The price of $24.95 is a bit higher than I would expect for a book of this size. That said, the information contained within it is very valuable. It deserves a place on the shelf of every genealogist. It is available from NEHGS at the AmericanAncestors.org website.

What did your ancestors do to bring home the bacon?

01 Sep 2014

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One of the best parts of family history research is finding out more information than just the dates and places of their births, marriages, and deaths. Occupational records offer insight into the daily lives of our ancestors. As a Mocavo Basic member, you can individually search more than 420,000 databases to your heart’s content for free to discover your family’s stories. From their first job, to the day they retired, find out what your ancestors did to bring home the bacon.

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Trace Your Ancestors’ Journeys in 17 Million Immigration Records

27 Aug 2014

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Many of us share a common experience as descendants of immigrants who came to America in the 19th and 20th centuries. Faced with many opportunities and challenges, our ancestors uprooted themselves in hopes of making a better life for their families. Immigration records can help you trace their journeys and how their lives changed once they arrived at their final destination. As a Mocavo Basic member, you can individually search more than 17 million immigration records for free in our immigration collections.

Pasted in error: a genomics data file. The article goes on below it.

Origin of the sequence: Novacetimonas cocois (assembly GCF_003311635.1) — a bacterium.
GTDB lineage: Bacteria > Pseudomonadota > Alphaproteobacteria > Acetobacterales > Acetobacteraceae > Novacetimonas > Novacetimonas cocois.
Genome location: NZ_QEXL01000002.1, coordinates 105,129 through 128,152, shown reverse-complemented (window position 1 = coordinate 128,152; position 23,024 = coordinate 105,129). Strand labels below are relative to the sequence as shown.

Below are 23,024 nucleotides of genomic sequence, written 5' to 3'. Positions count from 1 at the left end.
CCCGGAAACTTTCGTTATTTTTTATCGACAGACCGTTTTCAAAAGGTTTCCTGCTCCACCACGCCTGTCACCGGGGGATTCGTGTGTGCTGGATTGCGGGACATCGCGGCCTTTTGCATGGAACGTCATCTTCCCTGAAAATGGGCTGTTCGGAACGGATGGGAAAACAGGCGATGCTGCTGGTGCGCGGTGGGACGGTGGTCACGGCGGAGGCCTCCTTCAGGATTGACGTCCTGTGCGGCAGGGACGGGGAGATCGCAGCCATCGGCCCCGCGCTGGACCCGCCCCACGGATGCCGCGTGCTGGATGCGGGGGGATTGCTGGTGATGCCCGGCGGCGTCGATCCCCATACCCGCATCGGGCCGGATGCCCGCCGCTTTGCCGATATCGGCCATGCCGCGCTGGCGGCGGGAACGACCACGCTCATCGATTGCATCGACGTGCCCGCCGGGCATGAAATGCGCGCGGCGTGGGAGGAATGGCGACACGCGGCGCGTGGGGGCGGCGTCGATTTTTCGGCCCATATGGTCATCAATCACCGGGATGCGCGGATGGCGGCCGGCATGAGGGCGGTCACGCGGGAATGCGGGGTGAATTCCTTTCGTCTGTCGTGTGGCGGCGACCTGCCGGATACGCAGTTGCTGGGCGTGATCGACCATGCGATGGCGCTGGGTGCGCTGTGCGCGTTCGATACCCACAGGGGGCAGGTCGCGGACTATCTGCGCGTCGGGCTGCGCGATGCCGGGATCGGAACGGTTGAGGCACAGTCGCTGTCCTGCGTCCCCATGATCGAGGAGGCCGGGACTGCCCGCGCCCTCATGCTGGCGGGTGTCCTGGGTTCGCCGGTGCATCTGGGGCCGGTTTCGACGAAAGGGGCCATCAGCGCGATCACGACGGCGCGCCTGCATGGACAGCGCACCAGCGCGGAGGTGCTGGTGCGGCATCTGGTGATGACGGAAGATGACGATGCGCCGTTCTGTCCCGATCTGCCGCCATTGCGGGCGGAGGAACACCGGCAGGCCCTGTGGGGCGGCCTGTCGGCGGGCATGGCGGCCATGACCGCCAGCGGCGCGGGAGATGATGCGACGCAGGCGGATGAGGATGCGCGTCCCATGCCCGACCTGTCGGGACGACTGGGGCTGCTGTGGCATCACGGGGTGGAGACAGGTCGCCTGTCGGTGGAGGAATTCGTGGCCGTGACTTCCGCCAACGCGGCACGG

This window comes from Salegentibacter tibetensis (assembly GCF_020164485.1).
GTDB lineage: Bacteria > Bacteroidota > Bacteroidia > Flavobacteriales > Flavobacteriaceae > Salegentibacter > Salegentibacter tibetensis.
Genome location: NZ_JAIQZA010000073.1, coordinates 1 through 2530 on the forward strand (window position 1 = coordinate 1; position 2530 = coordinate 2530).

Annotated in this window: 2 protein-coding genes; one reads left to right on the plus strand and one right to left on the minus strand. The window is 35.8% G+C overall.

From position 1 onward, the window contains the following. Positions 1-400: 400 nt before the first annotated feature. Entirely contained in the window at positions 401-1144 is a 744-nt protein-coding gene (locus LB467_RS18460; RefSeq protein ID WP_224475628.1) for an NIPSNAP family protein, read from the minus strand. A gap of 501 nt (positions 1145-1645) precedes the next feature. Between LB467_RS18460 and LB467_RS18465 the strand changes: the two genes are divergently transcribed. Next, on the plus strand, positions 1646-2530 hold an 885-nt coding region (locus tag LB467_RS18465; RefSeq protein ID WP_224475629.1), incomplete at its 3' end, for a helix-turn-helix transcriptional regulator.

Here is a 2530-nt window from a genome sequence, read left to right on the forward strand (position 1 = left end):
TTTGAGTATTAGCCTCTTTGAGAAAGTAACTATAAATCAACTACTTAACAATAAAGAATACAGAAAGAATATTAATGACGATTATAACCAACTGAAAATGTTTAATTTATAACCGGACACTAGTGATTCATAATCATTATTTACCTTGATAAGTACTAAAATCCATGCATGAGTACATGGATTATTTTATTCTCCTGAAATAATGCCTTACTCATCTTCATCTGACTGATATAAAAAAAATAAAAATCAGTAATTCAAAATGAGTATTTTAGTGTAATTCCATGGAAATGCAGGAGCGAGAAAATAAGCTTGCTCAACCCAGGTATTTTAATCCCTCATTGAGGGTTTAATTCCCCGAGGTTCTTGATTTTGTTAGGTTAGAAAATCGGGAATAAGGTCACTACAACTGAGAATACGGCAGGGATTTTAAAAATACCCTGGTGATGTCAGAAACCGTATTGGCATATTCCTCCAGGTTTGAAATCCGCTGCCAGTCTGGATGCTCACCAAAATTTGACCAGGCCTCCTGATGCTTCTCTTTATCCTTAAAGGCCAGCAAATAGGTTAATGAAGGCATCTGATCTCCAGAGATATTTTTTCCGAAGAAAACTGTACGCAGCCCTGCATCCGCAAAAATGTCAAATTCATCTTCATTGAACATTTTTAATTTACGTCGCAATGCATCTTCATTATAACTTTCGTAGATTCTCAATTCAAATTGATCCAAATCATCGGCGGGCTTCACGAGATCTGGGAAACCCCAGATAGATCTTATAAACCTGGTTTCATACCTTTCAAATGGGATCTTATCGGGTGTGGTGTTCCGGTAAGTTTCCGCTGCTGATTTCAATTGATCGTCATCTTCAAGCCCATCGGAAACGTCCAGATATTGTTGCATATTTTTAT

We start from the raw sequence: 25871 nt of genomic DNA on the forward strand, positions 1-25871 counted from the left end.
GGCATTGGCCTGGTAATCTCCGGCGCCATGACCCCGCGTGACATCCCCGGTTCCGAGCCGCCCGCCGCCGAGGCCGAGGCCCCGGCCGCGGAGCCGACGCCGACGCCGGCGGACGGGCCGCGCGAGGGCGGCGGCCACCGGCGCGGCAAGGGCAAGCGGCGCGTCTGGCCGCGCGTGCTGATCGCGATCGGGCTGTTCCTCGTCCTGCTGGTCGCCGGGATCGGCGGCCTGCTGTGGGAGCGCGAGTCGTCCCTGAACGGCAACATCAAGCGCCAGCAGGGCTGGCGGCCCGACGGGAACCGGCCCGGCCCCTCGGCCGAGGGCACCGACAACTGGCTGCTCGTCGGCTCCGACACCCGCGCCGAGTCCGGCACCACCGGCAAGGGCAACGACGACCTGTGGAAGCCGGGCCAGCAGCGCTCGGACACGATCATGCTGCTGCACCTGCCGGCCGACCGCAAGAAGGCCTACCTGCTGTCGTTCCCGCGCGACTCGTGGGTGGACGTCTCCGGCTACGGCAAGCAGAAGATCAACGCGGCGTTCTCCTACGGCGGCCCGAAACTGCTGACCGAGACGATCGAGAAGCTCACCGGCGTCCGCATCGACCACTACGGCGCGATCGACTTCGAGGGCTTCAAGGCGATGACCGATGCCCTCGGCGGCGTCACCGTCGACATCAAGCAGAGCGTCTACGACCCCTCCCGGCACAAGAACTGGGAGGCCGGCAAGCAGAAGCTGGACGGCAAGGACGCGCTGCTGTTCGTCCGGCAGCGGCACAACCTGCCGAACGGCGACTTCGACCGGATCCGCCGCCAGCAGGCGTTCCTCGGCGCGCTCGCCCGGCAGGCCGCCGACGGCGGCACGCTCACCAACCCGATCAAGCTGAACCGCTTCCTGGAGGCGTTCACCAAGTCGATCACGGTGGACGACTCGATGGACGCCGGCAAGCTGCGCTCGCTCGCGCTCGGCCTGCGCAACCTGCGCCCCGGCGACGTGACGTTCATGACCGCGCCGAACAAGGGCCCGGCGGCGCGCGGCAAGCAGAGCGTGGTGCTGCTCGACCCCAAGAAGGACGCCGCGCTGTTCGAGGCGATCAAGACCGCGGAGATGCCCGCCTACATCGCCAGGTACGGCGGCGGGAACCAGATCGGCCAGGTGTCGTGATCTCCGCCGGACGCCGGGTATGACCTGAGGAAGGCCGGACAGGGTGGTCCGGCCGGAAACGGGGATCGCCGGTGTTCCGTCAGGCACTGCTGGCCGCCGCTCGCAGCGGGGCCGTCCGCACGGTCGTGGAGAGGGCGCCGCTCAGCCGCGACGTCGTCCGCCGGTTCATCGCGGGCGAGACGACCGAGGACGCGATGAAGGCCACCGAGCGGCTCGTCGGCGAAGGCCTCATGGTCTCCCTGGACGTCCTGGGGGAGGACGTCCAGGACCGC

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Preserve the Pensions Fun Walk Contest

26 Aug 2014

One of the biggest projects in the genealogical community at the moment is the Preserve the Pensions project. A joint effort of the Federation of Genealogical Societies, the National Archives and Records Administration, Fold3, and Ancestry.com, the project will eventually capture 7.2 million images of documents from more than 180,000 files.

This week at the FGS conference, there will be a special event for Preserve the Pensions. This Saturday, August 30, on the last day of the conference, the Federation is having a Fun Walk. Four well-known genealogists will walk from the convention center to the Alamo and back, as a fundraiser for the Preserve the Pensions project.

 

Preserve the Pensions Fun Walk

 

Judy G. Russell of The Legal Genealogist blog, Ed Donakey from FamilySearch, and D. Joshua Taylor and Kenyatta Berry from the Genealogy Roadshow will take the one-mile walk. They will be competing to see who can raise the most money for the project.